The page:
The Stack Archive

Verizon buying AOL and trusted news sites for $4.4 billion – even Wikipedia has forgotten SugarString

Tue 12 May 2015

Verizon, which earned general opprobrium last year for attempting to launch a ‘gagged’ news portal called SugarString, has bought once-mighty internet giant America OnLine (AOL) for $4.4bn, acquiring with the package some of the largest and most trusted news resources on the web, including The Huffington Post and TechCrunch.

Verizon, headquartered in New York, is the largest U.S. wireless telecommunications provider, with annual turnover at $127.079bn (£811+bn). In an announcement today the company stated that the agreement, which will be concluded in the autumn, will “support and connect to Verizon’s IoT (Internet of Things) platforms, creating a growth platform from wireless to IoT for consumers and businesses,”

Verizon chairman and CEO Lowell McAdam says in the statement that AOL “has once again become a digital trailblazer, and we are excited at the prospect of charting a new course together in the digitally connected world. At Verizon, we’ve been strategically investing in emerging technology, including Verizon Digital Media Services and OTT, that taps into the market shift to digital content and advertising,”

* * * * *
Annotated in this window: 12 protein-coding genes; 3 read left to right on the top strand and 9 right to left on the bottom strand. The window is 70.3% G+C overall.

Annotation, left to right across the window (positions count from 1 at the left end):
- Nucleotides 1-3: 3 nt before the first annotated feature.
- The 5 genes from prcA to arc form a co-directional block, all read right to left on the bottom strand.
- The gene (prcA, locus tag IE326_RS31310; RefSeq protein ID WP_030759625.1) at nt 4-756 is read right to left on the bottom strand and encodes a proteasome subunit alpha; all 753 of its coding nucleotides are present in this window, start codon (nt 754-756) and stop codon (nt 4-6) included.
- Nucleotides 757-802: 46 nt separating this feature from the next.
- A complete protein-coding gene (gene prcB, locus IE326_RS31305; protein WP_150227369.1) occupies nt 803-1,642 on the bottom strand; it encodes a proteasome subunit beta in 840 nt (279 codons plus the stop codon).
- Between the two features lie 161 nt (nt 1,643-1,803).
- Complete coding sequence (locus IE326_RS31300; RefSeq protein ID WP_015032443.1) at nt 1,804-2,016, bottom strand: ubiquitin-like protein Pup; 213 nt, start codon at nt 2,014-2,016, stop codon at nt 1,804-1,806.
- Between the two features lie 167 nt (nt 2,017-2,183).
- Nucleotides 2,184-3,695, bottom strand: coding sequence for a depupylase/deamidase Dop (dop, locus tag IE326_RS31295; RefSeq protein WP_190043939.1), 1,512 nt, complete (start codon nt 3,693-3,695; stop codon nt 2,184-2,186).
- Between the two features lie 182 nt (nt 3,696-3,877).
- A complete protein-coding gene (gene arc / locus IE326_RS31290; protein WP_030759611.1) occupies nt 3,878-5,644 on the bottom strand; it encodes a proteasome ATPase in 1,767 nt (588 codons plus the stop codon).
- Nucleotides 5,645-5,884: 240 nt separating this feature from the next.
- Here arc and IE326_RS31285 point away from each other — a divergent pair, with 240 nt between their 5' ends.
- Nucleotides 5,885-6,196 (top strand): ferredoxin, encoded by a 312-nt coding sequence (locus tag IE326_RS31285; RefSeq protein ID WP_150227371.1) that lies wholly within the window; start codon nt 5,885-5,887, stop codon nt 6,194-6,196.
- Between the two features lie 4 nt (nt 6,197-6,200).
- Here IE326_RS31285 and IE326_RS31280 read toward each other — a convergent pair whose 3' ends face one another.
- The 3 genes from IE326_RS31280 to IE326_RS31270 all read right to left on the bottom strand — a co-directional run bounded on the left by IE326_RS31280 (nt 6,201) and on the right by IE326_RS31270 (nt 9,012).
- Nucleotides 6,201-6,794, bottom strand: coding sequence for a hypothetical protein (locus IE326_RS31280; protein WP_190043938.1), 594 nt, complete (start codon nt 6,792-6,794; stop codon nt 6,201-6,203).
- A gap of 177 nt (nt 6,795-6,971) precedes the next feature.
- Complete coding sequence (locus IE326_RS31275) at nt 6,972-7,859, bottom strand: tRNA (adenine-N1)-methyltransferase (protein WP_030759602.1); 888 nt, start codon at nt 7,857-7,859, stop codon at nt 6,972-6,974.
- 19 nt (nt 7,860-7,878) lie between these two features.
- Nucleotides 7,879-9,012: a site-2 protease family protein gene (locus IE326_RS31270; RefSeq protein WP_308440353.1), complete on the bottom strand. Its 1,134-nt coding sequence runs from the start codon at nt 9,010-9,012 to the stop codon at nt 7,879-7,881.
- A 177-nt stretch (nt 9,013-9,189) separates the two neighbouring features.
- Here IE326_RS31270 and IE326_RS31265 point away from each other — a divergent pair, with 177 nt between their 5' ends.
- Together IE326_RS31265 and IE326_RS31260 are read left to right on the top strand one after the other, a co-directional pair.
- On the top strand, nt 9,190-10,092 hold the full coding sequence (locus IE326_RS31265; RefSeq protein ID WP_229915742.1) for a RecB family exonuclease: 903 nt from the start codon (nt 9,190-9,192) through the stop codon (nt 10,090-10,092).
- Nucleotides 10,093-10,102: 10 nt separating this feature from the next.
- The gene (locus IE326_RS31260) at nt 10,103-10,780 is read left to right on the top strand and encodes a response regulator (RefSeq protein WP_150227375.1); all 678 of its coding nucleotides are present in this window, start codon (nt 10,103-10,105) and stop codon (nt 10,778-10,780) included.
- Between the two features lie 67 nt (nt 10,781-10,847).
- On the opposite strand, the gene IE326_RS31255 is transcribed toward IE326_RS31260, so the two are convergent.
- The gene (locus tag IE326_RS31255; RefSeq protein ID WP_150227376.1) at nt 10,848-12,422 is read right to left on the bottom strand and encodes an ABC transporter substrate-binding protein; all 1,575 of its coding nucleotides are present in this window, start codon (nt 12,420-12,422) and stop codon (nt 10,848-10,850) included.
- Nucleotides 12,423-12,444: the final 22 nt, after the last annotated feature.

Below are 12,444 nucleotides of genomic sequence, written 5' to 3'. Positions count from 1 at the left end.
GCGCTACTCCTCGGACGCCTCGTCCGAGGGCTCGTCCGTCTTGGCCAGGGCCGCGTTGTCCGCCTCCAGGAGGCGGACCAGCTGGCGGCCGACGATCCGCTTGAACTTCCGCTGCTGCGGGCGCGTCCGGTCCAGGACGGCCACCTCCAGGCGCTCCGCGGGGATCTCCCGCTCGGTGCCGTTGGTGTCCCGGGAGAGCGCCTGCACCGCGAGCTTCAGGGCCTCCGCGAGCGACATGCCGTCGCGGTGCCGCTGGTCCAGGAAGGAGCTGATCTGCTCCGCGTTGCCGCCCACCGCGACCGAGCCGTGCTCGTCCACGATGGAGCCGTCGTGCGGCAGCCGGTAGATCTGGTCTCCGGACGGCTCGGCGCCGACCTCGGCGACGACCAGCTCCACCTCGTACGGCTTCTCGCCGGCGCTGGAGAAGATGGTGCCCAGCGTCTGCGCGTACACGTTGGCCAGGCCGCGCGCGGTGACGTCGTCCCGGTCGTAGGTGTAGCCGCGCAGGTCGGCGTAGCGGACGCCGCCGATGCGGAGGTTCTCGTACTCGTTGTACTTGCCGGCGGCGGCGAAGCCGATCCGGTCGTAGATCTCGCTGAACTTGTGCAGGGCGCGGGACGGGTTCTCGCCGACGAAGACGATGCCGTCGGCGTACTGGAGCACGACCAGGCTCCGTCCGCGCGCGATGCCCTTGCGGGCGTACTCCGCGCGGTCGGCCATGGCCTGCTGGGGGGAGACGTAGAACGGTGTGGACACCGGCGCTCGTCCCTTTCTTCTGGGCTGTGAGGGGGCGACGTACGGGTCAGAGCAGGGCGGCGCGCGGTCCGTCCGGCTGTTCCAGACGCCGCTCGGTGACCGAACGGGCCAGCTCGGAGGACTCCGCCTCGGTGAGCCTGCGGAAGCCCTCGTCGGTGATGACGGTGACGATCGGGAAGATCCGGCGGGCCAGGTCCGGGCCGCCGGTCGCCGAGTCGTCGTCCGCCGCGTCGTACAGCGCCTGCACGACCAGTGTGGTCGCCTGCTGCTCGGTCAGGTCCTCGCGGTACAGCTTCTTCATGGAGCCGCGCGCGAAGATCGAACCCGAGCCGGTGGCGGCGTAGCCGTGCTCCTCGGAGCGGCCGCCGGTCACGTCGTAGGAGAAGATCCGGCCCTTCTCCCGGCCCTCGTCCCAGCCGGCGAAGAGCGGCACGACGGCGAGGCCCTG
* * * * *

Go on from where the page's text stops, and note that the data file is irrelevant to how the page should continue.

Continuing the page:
The company caused considerable controversy last year when it attempted to launch a major tech portal, SugarString, with an editorial policy that pre-gagged thorny subjects such as net neutrality and government surveillance. The project was closed after only one month.

Speaking of potential ‘fact-gagging’, it is interesting to note that Verizon’s SugarString ‘incident’, a significant news event in itself in 2014, has left no discernible trace either on its own Wikipedia entry, or anywhere else on the site.

Other sites that will fall into Verizon’s control after the takeover is complete include Engadget, AOL.com and MAKERS.


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